I’m a writer, and studying English Literature. I scribble in the books I read. I underline things. I write in the margins, and make notes inside the text itself. Other students give me strange looks. They don’t want to make a mark in the books. Some wish to sell the books on once they’re done. Others, for lack of a better word, think it’s sacrilegious. If you respect a book, if you love literature, you revere it by keeping it free of marks. You don’t write in it, you don’t bend the spine back, you don’t fold pages back. You try and keep it pristine.

However, I think this only creates a barrier between you and books. You can end up making the written word become something sacred. And as such, you unconsciously see it as something untouchable, and unobtainable because you won’t mark a book. Scribbling in margins de-privileges literature. Instead of having a work and solely bears the author’s words, you place your own voice in it. You end up demonstrating that your voice has a place in the bound text, that you have an legitimate right to comment upon it. It is no longer untouchable.

This is important when most fears about writing centre around your writing not being up to par, that your writing is not worth reading.  Writing in a published book breaks down the barrier, the idea that what’s in print cannot be challenged, and what isn’t in print is worth nothing. It challenges your thoughts about literature. It’s no longer authoritative. What’s bound doesn’t dictate how literature can be. You’re free to challenge it.

Ideas – They Don’t Just Pop Into Your Head

I’d say the greatest challenge for a writer is quite a simple on actually. It’s not writing well, or getting published. Even at a push, I’d say it’s not about staying motivated either. It’s having lots of ideas.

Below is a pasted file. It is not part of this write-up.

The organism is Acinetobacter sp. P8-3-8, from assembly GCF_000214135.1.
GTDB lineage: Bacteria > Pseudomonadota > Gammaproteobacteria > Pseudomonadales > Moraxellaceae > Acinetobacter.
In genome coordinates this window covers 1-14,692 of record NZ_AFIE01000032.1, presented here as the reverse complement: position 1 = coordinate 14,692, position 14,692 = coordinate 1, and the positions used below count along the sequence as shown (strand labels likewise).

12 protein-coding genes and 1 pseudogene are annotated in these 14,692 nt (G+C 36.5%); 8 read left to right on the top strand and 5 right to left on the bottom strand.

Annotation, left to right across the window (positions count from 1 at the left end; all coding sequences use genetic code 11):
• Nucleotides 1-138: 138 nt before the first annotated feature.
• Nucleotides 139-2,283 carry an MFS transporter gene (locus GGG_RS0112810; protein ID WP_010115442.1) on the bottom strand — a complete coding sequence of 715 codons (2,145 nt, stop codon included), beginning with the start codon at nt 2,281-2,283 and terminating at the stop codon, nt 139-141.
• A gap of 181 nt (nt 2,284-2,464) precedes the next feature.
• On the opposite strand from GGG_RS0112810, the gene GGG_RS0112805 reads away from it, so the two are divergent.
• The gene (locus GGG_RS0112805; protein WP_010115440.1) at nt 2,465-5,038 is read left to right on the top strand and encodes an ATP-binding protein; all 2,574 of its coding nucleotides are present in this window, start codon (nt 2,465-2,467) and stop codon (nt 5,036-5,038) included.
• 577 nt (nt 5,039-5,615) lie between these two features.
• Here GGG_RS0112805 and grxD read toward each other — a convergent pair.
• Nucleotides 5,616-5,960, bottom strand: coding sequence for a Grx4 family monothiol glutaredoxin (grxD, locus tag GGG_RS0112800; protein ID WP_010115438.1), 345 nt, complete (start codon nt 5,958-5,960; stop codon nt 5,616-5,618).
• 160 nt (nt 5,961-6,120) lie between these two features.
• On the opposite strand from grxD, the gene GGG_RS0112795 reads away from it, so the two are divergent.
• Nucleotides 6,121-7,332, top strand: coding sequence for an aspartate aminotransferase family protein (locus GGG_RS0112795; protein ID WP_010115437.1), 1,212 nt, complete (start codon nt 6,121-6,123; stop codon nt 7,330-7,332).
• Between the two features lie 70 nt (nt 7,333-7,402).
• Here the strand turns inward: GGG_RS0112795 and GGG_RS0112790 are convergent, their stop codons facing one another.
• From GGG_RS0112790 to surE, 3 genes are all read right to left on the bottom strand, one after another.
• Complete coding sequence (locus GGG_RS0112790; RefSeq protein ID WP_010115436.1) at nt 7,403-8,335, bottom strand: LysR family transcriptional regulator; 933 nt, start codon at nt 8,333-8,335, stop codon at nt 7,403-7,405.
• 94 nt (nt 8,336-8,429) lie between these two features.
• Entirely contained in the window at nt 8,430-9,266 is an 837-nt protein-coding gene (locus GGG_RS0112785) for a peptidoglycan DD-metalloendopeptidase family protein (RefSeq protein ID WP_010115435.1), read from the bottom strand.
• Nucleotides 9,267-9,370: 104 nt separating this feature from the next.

When we think about writing, we have this notion that ideas are the one thing you can’t change. Either you have a good idea or you don’t, either you can think up of many ideas or you can’t. It’s a bit of a naive attitude though, because it relies on the fact that ideas for writing simply stroll into our heads, that we have sudden moments of creative genius that happen outside of our control. It’s sensationalist, and encouraged because of its appeal, but it doesn’t do much good in reality.

If a writer were to say the idea for their entire book just walked fully formed into their head, I’d tell them to stop being overly dramatic. What are ideas? They’re by no means so tidy or obedient even. When you pause to break it down, the idea for a work is more of a single one, a stub, a starting point. One idea might be something very simple, and as you think about it, you come up with more. Whenever I write, I start with a small idea in mind. It’s my goal for what I’m going to do. Then as I continue, I get more ideas the more I think. I don’t just sit there waiting for inspiration to hit me, I ask myself questions about the idea I’ve had. Sometimes I get answers. Sometimes I don’t. But it creates more ideas for you to play with, rather than struggling with just one.

In reality, a story is an amalgamation of many ideas. One idea starts the process off, but then others join it. Some contradict each other, and some turn the story away from your original idea. But as you ask yourself questions, you build up a single, cohesive story. It’s like building a rubber band ball. You start with the first one, and as you add more the ball takes shape, until all those rubber bands behave like a single ball, rather than a pile of them.

So, you can think creatively by asking yourself questions. That’s a start, but it’s still limited in boosting your imagination. I’m not going to launch into a long paragraph about reading other books, because that’s a stock response. I’d say, read a selection of books. Ones that interest you, ones that you know nothing about. Even ones you think you won’t like. Don’t stop with contemporary fiction, but go back in time. Have a dig. Don’t limit yourself to fiction, but look at non-fiction. History is a very good place to come up with ideas, as you ask “what if” questions as you read. What if Rome didn’t fall? You can have some fun with that. Even then, I’d encourage brave writers to read philosophy. Stories will give you ideas for events, and philosophy will give you understanding of different modes of thought, which means, better characterisation.